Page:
Phishing is not hacking. Tips to avoid being hacked like the DNC.

The FBI has released their report on the Russian hacking of the Democratic National Party called “Grizzly Steppe“.  Read the FBI report here.  The report is long on blame, short on evidence and includes a silly, but authoritative looking diagram.  Reminiscent of Colin Powell’s U.N. presentation of Saddam Hussein’s WMDs,  it is very short on details or evidence.  What is clear is that the initial attacks and entry were through phishing attacks.

In a phishing attack, an email is crafted to appear to be from an authoritative source but is not.  For instance, you might receive an email that appears to be from your bank or e-mail admin telling you to click here to change your password.  The link leads to a replica site that looks like the bank or your e-mail, but is really a fake site meant to capture your credentials.  The fake site may actually act as an intermediary and allow you to really change your password at the bank or mail service.  But it captures the new and old passwords and gives them to the bad guys.

Our SpamDragon spamfilter stops phishing emails by the dozens per day.  Phishing emails are very common.  So, everybody should have some clue how to recognize them.  And that’s where this imbroglio with DNC and Russian hacking is disingenuous.  The current administration has placed all the blame on the Russian “hackers” who did this.  And they may well be Russian.  But here’s the thing:  Hacking and Phishing are not the same thing.

Hacking is like burglary.  The burglar finds a way to break into your locked house, pokes around and steals the jewelry you keep in your sock drawer.  Phishing is more like this:  Some guy shows up in a maintenance uniform, knocks on your door, and says he’s here to look at your air conditioner.  That’s his bad.  But then you let him in and tell him you’re going for a long walk and he can make himself at home.  That’s on you then.  Phishing is just giving it away.  The DNC fell for a phishing attack.  That’s just incompetent.

The FBI report shows few facts to back up its assertions.  But it does have some good advice including regular backups, security scans, and training.  Phishing is best resisted with common sense.  So here are some security tips to which all of us should adhere:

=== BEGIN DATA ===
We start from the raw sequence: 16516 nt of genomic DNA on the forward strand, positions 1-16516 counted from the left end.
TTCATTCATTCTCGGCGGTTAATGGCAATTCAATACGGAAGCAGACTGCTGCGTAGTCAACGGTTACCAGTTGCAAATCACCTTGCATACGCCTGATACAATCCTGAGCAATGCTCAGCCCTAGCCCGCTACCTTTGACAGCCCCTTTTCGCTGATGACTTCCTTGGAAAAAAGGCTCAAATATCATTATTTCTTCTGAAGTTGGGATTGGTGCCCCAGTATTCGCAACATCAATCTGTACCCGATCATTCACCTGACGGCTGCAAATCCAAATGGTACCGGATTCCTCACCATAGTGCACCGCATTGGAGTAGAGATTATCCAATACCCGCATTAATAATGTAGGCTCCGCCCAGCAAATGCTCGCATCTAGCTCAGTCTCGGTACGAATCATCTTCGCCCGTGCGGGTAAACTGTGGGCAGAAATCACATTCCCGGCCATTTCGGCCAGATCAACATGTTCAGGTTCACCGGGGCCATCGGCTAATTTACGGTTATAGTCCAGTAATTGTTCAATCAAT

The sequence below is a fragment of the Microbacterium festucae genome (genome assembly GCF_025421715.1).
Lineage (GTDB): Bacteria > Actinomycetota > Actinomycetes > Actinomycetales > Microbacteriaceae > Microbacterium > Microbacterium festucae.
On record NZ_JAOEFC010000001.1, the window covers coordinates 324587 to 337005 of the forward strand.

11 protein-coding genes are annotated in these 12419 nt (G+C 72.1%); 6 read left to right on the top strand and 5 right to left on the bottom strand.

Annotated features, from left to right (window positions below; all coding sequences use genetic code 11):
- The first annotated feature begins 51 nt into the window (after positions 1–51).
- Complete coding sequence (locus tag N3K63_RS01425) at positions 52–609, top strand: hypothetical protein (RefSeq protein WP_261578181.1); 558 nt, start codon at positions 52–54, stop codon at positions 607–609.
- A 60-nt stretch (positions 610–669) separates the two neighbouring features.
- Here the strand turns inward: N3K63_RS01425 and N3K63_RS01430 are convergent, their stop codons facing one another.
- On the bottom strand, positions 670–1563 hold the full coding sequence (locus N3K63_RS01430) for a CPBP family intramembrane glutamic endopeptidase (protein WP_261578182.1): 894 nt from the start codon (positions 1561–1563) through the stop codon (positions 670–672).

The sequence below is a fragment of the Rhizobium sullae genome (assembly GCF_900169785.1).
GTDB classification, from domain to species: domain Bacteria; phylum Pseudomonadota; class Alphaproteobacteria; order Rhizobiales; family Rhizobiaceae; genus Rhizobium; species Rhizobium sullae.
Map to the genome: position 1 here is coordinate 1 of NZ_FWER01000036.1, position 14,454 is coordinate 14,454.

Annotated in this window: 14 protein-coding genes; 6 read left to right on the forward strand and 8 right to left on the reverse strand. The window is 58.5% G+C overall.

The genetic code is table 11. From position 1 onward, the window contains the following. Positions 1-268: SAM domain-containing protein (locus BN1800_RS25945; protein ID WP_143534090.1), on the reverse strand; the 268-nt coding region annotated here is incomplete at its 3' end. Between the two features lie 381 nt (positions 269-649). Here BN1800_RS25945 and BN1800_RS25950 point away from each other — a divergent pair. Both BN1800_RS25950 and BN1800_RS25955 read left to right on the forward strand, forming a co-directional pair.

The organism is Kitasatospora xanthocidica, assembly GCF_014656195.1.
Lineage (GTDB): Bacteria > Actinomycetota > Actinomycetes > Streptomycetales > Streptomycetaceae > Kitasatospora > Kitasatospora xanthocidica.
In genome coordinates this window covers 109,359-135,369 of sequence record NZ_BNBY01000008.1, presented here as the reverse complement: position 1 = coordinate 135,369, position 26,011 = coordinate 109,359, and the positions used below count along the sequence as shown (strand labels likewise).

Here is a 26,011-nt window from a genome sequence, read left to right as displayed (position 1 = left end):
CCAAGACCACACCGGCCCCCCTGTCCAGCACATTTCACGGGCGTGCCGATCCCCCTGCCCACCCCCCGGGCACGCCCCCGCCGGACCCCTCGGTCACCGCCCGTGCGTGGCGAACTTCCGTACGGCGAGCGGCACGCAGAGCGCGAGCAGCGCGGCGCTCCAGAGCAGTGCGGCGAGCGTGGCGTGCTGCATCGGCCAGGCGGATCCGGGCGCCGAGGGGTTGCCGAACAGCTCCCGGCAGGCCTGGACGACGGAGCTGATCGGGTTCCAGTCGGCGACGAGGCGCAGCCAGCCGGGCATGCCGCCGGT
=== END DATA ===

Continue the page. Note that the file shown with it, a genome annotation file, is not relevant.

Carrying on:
1.  Don’t trust emails from banks or mail admins that include links to login or change your passwords.  Type the URL into a web browser yourself so you know it is right.  Look for the green symbol that indicates the site is validated and trusted before you type in credentials.
    2. Don’t open attachments that you didn’t expect.  Regardless of whether the email purportedly came from your bank or your best friend, do not trust the attachment.  In particular, zip files are untrustworthy, especially encrypted zip files that have the password included in the email.  Why would anyone legit do that?
    3. Run a security scan from outside azithromycin price.  If you’re in a medium sized or larger company, pay professionals to do it.  If you’re a small company or a home user, you can use GRC’s scan as a beginning.  Just click here:
    4. Back up your data!  But keep the backup safe.  Use a very trusted cloud service with encryption, or put it on your own drives or USB sticks.  But don’t lose those drives or sticks.  Having many copies is safer for drive failures, but makes it easy to accidentally lose a copy that someone else may find and read.
    5. Patch the O/S and firmware.  Keep your systems up to date and patched.  Obviously, this includes Windows and Apple updates (Linux too).  But your router has software that may allow bad guys to do bad things.  Keep it up to date.  Other devices like security cameras, printers, and the soon to be a problem “Internet of Things” like home automation, smart refrigerators, etc need to be behind a firewall and running the latest firmware.
    6. Change default passwords and use high security passwords.  Change default user names where possible.  All the script kiddies in the world are trying usernames like admin, administrator, supervisor, superuser, root, etc.  Disable or change those usernames and make more unusual usernames.
    7. Turn off features and devices that aren’t needed.  If you’re out of town, power off the TV.  If you don’t have home automation or an Internet camera security system, turn off the router.  It’s more secure and saves power and life on the device also.
    8. Use an antivirus.  Duh!  But the latest malware will probably get by the antivirus anyway.  That’s why the measures above are still important.
    9. Use an anti-spam service.  It won’t block all phishing attacks, but it will reduce them and make it easier to resist… or will it?  Sometimes I wonder if people would be more skeptical if they saw all the attempts instead of just what gets through the spam filter.

It doesn’t matter much who the attacker is.  If it’s not Russia, it’s China, or North Korea, or Iran, or Anonymous, or ISIS, or some script kiddie club in Miami.  There will always be someone probing and testing your defenses.  Attacks, probing, and deception are constant.  Complaining about it is like complaining about a punch in the nose in a boxing match.  Retaliation and negative incentives in the form of laws are not adequate protection.  We must all protect ourselves proactively.  Falling for a phishing e-mail is unacceptable.  Don’t invite the burglar into your house!